Lisa Chickadonz and Christine Tanner

Chris and Lisa’s paths crossed in 1982 at the Oregon Health Sciences University (OHSU) School of Nursing in Portland, Oregon, where Lisa was working on a Master’s degree and Chris was directing research. They began dating in 1985 and in September 1986 had their own, private commitment ceremony and exchanged rings.

Soon, Lisa and Chris started a family. Their daughter, Katie, was born in 1991 and son, Jacob, was born in 1994. Like many couples with young children, Lisa and Chris had some decisions to make about parenting and financial matters. However, because Lisa and Chris could not marry their options were more limited.

Lisa gave birth to both of their children, but Chris needed to complete a second-parent adoption so that she would be a legal parent to Katie and Jacob. This process required paying thousands of dollars for home studies and attorney fees to handle the legal steps. They also decided that since Chris’s job paid more, it made sense for Lisa to work part-time so she could care for their children.

When marriage for same-sex couples became possible in 2004, Lisa and Chris jumped at the chance to marry that first day. “We were surprised at how meaningful marriage was for us,” Tanner recalls. “When we could tell our families that we were married, they finally understood who I was to Lisa. We framed our marriage certificate and hung it in our kitchen so we’d see it every day.”

Later that year after Measure 36 passed, the Oregon Supreme Court subsequently declared the marriages of same-sex couples invalid. “We were once again surprised,” said Tanner. “This time we were surprised at how devastating it was to have our marriage nullified.” 

“We have been together for nearly 30 years. We have raised two wonderful children, are involved in our church community and are respected in our work. We have done everything we can to legally protect our family and each other,” Chickadonz says. “I was raised in a culture where marriage was a very important milestone. When you were lucky enough to fall in love with someone, you got married. I have loved Chris for half of my life and I want to marry her. It’s as simple as that.”

Paul Rummell and Benjamin West

Paul and Ben reside in Portland, Oregon. Paul, a veteran of the United States Air Force, has been working in the renewable energy field for the last nine years and previously worked in the theatre arts. Ben is currently in a program to become a registered nurse, which he expects to complete in 2015, and previously worked for 12 years in the financial services industry. Paul and Ben were both born and raised in Oregon and had very religious upbringings.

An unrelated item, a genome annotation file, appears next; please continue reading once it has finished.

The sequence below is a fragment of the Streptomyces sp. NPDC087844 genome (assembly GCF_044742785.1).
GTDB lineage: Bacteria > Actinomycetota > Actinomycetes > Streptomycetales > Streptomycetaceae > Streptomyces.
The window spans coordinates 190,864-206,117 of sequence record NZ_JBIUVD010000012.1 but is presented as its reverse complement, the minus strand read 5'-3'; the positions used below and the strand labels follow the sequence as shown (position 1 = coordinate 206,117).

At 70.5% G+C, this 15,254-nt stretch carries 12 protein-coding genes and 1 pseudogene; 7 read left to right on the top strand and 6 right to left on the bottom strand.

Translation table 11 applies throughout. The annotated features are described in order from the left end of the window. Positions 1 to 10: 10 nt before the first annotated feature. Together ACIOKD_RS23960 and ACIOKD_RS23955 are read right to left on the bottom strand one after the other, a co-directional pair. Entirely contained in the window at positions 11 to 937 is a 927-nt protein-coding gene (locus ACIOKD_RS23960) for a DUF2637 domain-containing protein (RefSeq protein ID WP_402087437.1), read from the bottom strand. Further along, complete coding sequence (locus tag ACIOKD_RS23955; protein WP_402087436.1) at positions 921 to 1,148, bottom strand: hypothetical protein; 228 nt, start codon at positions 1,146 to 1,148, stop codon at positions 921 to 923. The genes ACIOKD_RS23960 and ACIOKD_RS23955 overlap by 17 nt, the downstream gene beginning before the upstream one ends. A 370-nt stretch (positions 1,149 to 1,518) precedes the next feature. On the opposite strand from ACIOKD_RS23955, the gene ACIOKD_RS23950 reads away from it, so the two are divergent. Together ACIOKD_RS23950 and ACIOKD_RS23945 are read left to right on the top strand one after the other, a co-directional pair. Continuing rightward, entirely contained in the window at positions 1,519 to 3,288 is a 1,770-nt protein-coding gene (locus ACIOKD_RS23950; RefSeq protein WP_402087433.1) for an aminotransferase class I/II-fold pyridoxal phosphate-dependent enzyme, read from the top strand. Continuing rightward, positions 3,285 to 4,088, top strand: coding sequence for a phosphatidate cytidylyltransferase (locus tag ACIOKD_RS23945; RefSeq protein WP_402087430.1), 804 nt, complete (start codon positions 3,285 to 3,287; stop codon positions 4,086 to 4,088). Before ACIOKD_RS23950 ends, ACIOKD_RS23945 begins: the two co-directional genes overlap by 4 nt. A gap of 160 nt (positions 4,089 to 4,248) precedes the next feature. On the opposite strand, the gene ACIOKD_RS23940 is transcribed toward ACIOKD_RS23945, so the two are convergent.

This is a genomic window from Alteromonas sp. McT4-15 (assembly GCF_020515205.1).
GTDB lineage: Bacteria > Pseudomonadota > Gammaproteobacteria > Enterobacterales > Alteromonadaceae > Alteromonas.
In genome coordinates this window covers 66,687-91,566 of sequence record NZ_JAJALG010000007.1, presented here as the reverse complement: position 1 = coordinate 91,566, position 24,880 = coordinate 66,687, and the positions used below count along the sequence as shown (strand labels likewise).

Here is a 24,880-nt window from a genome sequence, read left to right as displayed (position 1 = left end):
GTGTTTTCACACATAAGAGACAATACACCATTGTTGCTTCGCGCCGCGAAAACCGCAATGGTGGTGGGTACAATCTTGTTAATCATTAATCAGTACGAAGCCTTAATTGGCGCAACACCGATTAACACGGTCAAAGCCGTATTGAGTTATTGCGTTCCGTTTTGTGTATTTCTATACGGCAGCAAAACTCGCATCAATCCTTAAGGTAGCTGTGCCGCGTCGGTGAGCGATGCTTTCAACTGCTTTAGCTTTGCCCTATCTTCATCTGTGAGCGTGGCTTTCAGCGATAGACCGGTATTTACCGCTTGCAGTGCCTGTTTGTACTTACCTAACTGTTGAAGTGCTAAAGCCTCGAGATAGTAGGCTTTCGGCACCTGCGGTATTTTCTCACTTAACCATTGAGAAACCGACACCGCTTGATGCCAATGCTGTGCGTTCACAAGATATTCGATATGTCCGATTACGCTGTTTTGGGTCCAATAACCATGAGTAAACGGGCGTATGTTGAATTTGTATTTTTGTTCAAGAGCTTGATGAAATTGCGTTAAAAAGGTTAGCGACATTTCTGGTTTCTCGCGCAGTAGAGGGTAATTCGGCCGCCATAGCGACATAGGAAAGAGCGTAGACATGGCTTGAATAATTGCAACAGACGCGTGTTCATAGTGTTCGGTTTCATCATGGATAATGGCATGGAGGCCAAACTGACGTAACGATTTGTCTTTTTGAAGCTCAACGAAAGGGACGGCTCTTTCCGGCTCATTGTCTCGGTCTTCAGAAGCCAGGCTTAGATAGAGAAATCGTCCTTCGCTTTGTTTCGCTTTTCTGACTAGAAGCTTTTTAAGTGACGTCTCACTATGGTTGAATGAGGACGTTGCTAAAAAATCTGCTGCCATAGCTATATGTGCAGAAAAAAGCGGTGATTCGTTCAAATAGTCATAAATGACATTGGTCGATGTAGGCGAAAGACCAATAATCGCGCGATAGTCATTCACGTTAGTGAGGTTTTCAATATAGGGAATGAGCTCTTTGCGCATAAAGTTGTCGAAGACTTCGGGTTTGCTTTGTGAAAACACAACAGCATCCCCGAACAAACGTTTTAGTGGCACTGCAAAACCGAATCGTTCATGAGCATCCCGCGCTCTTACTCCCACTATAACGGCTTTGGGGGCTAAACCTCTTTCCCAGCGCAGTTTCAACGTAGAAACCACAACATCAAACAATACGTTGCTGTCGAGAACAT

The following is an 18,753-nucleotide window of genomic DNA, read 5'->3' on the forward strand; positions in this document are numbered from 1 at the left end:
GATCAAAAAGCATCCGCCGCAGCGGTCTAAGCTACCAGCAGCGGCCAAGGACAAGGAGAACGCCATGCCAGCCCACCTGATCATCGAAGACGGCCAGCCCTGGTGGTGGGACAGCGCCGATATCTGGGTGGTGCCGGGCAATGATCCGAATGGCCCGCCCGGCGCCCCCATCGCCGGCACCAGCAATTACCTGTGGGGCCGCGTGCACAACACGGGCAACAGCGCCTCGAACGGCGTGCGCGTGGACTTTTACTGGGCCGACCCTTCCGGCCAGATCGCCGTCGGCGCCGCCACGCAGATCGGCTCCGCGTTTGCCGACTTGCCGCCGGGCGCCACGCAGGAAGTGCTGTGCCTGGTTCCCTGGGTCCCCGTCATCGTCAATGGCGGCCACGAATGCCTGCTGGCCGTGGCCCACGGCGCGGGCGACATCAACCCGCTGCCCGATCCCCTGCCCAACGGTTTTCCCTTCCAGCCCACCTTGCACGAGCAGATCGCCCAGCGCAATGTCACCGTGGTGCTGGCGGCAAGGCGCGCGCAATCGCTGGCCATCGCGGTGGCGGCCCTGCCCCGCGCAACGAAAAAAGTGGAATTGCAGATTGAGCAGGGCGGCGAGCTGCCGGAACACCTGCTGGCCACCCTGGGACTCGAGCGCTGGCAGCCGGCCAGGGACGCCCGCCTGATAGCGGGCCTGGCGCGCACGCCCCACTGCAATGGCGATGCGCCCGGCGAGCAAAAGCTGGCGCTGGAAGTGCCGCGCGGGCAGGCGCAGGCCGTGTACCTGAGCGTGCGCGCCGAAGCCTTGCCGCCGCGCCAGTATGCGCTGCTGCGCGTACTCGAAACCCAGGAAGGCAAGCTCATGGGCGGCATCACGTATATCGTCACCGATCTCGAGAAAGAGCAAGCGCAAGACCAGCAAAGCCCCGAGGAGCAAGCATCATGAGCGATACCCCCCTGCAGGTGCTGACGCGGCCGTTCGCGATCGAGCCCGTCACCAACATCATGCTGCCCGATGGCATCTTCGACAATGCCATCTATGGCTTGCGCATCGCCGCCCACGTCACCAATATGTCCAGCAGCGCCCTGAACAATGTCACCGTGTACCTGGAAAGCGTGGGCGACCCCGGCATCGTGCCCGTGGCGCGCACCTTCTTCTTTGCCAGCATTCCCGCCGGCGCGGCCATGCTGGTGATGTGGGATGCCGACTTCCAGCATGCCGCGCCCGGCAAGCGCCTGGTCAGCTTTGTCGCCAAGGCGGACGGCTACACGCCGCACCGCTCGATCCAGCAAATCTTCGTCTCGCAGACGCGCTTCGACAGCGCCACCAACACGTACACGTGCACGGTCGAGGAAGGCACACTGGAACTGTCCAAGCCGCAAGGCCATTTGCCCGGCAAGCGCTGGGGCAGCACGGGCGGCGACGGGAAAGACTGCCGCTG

Paul and Ben met during Portland Pride in 2006. They started up a conversation and Paul was touched by the fact that Ben had spent time earlier in the day with his father because it was Father’s Day. Within three months of that first meeting, they decided to live together.

By 2010, Paul and Ben knew they wanted to be committed to one another for the rest of their lives. Even though they could not marry under Oregon law, or their respective Christian faiths, they decided to hold a ceremony to declare their love and commitment to each other. The ceremony took place on August 21, 2010, with family and friends present. Paul was raised to believe in the sanctity of marriage, and although he recognizes that his faith may never sanction his marriage, he very much wants to have a civil marriage because of what it represents.

“Ben and I have loved and cared for one another for seven years,” says Paul. “Not being able to marry leaves a void in our lives that we want to fill. We were raised in Oregon and have always called Oregon home. We don’t want to cross the river to Washington State to get married. We want to get married in Oregon.”

Paul and Ben decided they wanted to become foster parents focused on helping children who had been dealt a particularly difficult hand in life. Paul and Ben completed all of the training, home studies, and background checks necessary to begin caring for children in their home. In the course of about a year and a half, they had long-term placements of three children and provided respite care for ten additional children.

In June of 2012, L.B.—a six-year old boy with serious behavioral issues—was placed with Paul and Ben. L.B.’s past history made the likelihood of finding a long-term placement for him very low. Paul and Ben worked extensively and exclusively with L.B., and in the process developed a deep parental love for him. They decided to adopt L.B., and are now waiting for the last step of the adoption to be finalized.

Paul and Ben want to make sure that L.B. grows up in a safe and stable home without the repeated message from society that their family is less worthy of dignity and respect than anyone else’s family. When they travel, the couple is concerned about whether or not their relationship, and especially their relationship to L.B., would be recognized by other people or government officials. They very much want to be legally married in Oregon not just so that others recognize the love and commitment of their relationship, but so that they will have the important legal protections for each other and their new family.